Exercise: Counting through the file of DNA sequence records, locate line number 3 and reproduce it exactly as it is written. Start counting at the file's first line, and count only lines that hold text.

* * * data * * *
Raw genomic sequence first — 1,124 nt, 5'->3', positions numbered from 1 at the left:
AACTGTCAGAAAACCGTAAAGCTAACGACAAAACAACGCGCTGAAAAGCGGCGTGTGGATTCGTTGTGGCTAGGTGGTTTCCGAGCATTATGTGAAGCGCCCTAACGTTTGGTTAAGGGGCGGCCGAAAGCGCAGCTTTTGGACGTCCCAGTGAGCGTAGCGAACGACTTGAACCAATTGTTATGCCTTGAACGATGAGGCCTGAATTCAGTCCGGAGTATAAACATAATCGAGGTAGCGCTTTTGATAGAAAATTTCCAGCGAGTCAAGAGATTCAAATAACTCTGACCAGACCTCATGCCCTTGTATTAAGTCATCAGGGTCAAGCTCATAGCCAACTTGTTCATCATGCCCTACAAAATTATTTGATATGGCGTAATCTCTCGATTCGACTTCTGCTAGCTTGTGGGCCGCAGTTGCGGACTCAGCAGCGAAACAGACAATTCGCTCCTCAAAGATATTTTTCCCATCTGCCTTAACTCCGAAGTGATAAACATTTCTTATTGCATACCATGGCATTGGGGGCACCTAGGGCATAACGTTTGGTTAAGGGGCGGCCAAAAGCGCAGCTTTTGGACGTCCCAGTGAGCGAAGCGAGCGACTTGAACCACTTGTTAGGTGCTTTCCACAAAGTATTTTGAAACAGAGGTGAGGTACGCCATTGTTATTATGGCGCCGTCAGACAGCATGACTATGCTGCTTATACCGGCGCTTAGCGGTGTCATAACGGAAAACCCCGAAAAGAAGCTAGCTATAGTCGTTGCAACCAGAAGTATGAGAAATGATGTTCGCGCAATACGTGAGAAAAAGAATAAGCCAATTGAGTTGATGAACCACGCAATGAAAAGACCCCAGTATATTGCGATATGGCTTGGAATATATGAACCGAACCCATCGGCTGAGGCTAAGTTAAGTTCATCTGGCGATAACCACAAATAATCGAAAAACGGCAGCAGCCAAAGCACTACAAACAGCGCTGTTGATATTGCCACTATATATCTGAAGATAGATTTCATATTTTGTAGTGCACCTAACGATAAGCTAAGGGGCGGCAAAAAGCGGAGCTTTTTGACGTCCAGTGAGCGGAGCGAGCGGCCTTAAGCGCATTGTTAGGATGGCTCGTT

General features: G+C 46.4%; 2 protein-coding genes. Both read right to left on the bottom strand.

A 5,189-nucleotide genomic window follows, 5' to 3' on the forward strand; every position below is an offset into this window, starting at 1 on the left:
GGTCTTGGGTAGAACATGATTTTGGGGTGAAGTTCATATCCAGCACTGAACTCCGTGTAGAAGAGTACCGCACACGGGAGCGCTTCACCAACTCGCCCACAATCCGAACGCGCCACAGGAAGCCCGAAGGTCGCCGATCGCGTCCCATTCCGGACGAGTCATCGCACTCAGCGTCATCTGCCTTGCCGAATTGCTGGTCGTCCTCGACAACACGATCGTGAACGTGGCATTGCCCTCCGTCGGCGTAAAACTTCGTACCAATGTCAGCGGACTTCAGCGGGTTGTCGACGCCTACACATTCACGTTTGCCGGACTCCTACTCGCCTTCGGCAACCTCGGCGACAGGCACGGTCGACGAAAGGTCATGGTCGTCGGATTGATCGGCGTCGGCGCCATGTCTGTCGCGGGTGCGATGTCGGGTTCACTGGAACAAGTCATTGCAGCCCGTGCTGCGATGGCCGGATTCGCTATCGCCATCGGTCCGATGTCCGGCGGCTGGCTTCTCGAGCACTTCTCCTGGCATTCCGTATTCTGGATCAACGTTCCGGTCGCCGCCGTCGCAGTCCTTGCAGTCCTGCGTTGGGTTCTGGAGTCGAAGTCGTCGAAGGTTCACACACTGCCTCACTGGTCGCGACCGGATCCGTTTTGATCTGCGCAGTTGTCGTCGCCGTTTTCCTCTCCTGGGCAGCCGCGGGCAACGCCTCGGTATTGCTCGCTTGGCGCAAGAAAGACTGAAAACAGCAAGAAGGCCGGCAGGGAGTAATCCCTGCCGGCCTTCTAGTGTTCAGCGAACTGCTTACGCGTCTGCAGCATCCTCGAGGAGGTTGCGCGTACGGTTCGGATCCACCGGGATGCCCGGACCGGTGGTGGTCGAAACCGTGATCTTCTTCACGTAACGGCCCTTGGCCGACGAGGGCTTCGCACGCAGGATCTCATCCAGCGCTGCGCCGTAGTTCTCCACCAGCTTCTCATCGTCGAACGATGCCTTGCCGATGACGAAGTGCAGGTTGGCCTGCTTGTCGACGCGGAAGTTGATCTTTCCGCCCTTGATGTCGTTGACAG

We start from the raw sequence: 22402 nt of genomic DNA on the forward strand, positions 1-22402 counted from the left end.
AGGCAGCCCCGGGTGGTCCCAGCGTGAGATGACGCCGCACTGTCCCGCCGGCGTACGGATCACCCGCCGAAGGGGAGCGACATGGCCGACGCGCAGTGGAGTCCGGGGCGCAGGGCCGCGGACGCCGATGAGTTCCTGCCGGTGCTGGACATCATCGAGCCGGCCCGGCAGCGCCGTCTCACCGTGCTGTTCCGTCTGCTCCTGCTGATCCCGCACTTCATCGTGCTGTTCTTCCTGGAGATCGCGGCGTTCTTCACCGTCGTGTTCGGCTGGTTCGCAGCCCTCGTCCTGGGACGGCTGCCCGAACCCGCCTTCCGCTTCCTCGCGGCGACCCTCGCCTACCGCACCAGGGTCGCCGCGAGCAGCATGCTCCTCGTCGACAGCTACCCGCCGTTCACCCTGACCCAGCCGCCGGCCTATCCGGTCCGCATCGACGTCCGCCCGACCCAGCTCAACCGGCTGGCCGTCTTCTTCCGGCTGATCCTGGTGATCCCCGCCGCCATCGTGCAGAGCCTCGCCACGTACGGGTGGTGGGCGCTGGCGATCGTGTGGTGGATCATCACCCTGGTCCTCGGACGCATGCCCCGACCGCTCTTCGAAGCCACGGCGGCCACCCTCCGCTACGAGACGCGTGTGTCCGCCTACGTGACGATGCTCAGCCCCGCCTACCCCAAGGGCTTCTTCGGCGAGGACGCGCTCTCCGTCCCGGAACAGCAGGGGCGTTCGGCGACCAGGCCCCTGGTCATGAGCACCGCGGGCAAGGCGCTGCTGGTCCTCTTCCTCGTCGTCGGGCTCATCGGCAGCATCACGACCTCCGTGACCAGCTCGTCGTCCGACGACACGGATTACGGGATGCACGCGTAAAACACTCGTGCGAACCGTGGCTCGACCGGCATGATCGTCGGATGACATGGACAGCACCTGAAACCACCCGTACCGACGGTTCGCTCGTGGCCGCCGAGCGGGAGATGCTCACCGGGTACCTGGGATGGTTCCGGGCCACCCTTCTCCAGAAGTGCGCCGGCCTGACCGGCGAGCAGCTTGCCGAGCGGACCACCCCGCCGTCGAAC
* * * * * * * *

General features: G+C 46.4%; 2 protein-coding genes. Both read right to left on the bottom strand.